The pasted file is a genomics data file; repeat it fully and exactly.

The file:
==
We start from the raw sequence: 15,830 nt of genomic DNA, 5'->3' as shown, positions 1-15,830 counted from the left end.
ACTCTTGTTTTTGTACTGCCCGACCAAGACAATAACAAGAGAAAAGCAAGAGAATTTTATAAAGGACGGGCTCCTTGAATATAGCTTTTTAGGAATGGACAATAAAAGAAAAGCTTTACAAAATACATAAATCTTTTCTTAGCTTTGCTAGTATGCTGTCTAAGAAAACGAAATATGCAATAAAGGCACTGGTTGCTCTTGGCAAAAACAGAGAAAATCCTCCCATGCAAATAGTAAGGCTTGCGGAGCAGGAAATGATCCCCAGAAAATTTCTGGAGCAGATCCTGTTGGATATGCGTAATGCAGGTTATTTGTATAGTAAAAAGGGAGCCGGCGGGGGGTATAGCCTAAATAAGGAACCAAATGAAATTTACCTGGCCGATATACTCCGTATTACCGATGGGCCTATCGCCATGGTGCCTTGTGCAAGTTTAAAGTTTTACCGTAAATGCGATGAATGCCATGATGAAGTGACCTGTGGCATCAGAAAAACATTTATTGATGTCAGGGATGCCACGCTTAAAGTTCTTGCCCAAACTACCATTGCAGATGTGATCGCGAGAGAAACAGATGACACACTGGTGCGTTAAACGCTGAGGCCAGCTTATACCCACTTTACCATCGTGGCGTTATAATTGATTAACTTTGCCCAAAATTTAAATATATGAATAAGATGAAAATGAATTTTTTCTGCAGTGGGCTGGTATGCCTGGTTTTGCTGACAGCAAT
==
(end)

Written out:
We start from the raw sequence: 15,830 nt of genomic DNA, 5'->3' as shown, positions 1-15,830 counted from the left end.
ACTCTTGTTTTTGTACTGCCCGACCAAGACAATAACAAGAGAAAAGCAAGAGAATTTTATAAAGGACGGGCTCCTTGAATATAGCTTTTTAGGAATGGACAATAAAAGAAAAGCTTTACAAAATACATAAATCTTTTCTTAGCTTTGCTAGTATGCTGTCTAAGAAAACGAAATATGCAATAAAGGCACTGGTTGCTCTTGGCAAAAACAGAGAAAATCCTCCCATGCAAATAGTAAGGCTTGCGGAGCAGGAAATGATCCCCAGAAAATTTCTGGAGCAGATCCTGTTGGATATGCGTAATGCAGGTTATTTGTATAGTAAAAAGGGAGCCGGCGGGGGGTATAGCCTAAATAAGGAACCAAATGAAATTTACCTGGCCGATATACTCCGTATTACCGATGGGCCTATCGCCATGGTGCCTTGTGCAAGTTTAAAGTTTTACCGTAAATGCGATGAATGCCATGATGAAGTGACCTGTGGCATCAGAAAAACATTTATTGATGTCAGGGATGCCACGCTTAAAGTTCTTGCCCAAACTACCATTGCAGATGTGATCGCGAGAGAAACAGATGACACACTGGTGCGTTAAACGCTGAGGCCAGCTTATACCCACTTTACCATCGTGGCGTTATAATTGATTAACTTTGCCCAAAATTTAAATATATGAATAAGATGAAAATGAATTTTTTCTGCAGTGGGCTGGTATGCCTGGTTTTGCTGACAGCAAT